Encouraging and practising flexible work, investing in online wellness resources, rethinking the conventional ways, a shift away from the office mentality, and more; here's what the first in a series of five articles on learnings from 2020 uncovered.

2020 has been an unprecedented year. The COVID-19 pandemic caused global lockdowns, forcing us to reinvent the way we approach business and work, accelerating digital transformations, and pushing health, wellbeing, and safety to the foreground.

As we enter 2021, to help set the tone moving forward, the team at HRO wanted to put together the key people-related learnings HR and business leaders have gained from their experiences during those unprecedented times.

In line with that, we reached out to about 20 leaders across Asia Pacific to find out the three to four things they've learnt from 2020. The learnings will be featured in a series of five articles over the next two weeks, marked as 2020 recap.

Sarah Gatehouse, Head of People and Culture, Fujitsu General Australia

Rather than three top learnings, I'm glad Fujitsu General was already good at the following:

  1. Encouraging and practising flexible work and a supportive environment with high communication levels
  2. Conducting communication, resilience, well being, and change management training
  3. Keeping our talent; you need them as things change quickly. Engage and retain to avoid post-COVID-19 recruitment shifts
  4. Having a strong emergency or leadership team to navigate the journey.

June Chui, HR Director, Asia Pacific & Japan, Pure Storage

Mental well-being becomes even more critical: While Pure was already investing in online wellness resources even prior to the pandemic, these became critical tools for many of our colleagues once remote working and lockdowns started kicking in. Everyone’s challenges and coping mechanisms are unique, and in a year where many new and unforeseen difficulties have emerged, access to learning and activities, both professional and recreational have been an effective support system.

The value of differentiation for a diverse workforce: Differentiation is set to be a key trend for employee engagement as wellness takes on different meanings for different people. Not everyone has taken to remote working the same way, with some lacking a conducive work-from-home environment while others have experienced fatigue around online meetings. Moving into 2021, an extremely broad approach to designing work experiences is needed to support the diversity in our workforce while keeping everyone safe.

Judit Hordai, Head of Human Resources, foodpanda Singapore

Being a huge star wars fan, I will have to cite a quote from Yoda to summarise what this 2020's guiding principle has been for the people team at foodpanda Singapore: “you must unlearn what you have learnt”.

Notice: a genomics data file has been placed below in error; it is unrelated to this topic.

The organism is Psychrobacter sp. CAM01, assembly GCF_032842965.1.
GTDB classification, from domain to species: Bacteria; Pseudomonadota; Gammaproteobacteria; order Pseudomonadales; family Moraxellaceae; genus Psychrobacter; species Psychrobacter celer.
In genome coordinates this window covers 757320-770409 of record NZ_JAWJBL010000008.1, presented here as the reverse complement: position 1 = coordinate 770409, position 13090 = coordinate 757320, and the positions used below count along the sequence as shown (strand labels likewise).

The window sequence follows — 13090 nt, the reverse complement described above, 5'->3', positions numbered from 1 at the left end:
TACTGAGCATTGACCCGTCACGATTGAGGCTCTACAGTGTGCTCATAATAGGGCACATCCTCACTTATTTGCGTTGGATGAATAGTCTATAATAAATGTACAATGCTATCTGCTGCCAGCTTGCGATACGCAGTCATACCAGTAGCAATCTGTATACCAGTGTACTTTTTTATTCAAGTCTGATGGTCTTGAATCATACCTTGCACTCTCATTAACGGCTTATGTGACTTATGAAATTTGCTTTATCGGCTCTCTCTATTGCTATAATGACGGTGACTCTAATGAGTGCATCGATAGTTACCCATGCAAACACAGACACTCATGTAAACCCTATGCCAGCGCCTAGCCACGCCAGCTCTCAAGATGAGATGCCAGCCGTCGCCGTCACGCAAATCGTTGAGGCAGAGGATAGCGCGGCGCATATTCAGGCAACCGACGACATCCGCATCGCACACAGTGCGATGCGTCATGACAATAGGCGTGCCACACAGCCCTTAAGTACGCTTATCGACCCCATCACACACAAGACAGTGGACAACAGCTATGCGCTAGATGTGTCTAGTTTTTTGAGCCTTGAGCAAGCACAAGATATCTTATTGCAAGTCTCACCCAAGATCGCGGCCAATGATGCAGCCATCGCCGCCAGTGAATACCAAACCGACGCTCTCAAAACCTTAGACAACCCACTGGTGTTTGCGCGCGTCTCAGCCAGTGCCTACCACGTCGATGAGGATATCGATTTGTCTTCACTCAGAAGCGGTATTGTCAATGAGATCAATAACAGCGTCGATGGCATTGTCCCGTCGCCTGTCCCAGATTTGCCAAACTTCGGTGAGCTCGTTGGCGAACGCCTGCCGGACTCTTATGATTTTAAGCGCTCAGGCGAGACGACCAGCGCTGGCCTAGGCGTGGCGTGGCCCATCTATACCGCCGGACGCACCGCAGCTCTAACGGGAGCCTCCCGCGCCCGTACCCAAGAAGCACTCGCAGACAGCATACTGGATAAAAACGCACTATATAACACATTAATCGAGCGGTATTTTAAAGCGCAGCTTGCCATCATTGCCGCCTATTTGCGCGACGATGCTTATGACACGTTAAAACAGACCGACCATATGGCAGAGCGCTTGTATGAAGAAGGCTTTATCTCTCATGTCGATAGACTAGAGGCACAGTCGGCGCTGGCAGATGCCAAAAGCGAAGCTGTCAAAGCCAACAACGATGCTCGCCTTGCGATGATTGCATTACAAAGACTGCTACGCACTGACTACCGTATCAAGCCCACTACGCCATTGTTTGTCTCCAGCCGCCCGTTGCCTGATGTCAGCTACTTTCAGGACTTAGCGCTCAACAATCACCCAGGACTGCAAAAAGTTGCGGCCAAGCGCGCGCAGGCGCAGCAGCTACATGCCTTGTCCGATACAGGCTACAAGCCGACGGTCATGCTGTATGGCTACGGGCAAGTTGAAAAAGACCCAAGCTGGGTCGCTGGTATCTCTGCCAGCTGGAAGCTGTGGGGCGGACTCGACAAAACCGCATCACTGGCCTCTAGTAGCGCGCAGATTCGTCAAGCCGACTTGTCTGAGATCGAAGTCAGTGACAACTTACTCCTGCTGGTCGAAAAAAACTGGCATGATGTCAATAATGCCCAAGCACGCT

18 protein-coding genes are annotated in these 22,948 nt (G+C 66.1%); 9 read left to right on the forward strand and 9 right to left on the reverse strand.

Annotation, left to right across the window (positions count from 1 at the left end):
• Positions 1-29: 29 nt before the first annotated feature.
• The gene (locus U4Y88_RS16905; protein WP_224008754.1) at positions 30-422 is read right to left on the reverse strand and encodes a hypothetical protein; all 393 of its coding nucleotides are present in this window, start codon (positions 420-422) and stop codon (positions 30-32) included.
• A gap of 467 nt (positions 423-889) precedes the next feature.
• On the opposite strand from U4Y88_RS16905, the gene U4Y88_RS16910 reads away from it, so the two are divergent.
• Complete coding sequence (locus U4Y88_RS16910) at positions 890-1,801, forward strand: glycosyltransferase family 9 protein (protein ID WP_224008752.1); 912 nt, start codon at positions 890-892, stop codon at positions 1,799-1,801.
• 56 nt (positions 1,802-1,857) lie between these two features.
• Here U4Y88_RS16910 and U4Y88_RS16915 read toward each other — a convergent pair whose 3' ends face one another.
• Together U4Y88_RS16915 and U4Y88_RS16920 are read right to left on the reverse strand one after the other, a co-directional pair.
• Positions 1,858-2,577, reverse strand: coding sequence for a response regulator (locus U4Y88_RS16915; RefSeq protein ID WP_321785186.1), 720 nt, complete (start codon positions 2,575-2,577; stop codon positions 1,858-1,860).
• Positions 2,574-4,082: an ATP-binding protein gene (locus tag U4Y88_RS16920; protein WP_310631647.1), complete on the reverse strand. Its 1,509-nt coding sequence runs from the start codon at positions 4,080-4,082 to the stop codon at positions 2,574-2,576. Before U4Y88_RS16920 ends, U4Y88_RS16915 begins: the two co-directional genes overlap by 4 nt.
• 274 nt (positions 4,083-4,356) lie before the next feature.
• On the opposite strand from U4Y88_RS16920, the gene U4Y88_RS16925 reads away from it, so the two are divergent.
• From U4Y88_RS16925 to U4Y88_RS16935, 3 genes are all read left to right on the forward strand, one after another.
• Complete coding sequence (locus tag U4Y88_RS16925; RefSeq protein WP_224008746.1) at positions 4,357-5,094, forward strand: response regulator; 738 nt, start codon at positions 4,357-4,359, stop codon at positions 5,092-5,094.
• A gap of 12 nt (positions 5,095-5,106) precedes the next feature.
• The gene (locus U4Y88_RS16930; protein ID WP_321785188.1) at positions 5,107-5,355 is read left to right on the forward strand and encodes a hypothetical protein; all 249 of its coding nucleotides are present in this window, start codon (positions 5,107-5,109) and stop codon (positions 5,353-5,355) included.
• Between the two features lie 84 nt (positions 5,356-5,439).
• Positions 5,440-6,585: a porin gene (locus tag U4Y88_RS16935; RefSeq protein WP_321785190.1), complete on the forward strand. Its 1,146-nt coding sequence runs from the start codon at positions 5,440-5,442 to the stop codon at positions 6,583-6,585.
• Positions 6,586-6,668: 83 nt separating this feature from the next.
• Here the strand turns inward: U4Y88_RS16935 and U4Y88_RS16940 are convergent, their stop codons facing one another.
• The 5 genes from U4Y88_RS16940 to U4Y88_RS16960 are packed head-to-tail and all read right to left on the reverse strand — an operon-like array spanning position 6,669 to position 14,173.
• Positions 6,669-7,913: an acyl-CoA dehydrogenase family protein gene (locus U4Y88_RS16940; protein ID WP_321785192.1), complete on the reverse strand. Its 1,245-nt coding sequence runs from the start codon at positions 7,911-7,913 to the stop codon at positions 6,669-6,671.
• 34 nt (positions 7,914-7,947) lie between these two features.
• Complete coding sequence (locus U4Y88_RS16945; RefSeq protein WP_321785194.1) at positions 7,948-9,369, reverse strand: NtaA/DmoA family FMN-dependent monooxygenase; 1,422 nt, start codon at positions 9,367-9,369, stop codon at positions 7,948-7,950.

When the pandemic hit, we had to make major, transformative decisions, and make them fast, so that our pandas could transition to remote working with the least disruptions. As a team, we also needed to rethink the conventional ways of managing employees.

Creativity became a useful trait to have as we conceptualised strategies and ideas to ensure that employees remain healthy, engaged, and motivated even as we were working from home. To foster team bonding, for example, we came up with various virtual social activities such as Pictionary, quizzes, and even a murder mystery escape room game that people could solve as a group, without being physically together!

Fun activations aside, the pandemic has also reminded us of a fundamental must-have in people management, and that is compassion. The crisis has taught us that compassion has to come above cost, and is what we truly need to tide us over this unprecedented time.

We are happy to know that our pandas have felt taken care of during this time of uncertainty, as shown by our recent certification of being a “Great Place to Work”. 2021 will no doubt bring its own set of challenges, but definitely an exciting year as we ascertain what the new normal of work entails.

Darren Murph, Head of Remote, GitLab

In 2020, tens of millions of people globally experienced a seismic shift in work due to the COVID-19 pandemic, with many companies emerging as hybrid-remote companies.

We expect remote work to continue democratising the conversation on workplace flexibility, benefiting those who need it most and would be least comfortable asking for it.

In 2021, we will see greater momentum from the significant shift away from the office mentality. Remote will no longer be considered the future of work - it’s the future of living.

The average digital worker will reconsider where they want to live and how to optimise their work-life integration due to greater autonomy and flexibility. Remote will become the new Tier-1 job filter. The best talent won't apply if workplace flexibility is not supported up-front and companies slow to adapt will miss out on talent they see as “job hoppers.”

Second and third-order effects will begin to take shape as cities become more liveable due to reduced strain, highway traffic diminishes, and rural depopulation begins to slowly reverse.

Photo / 123RF

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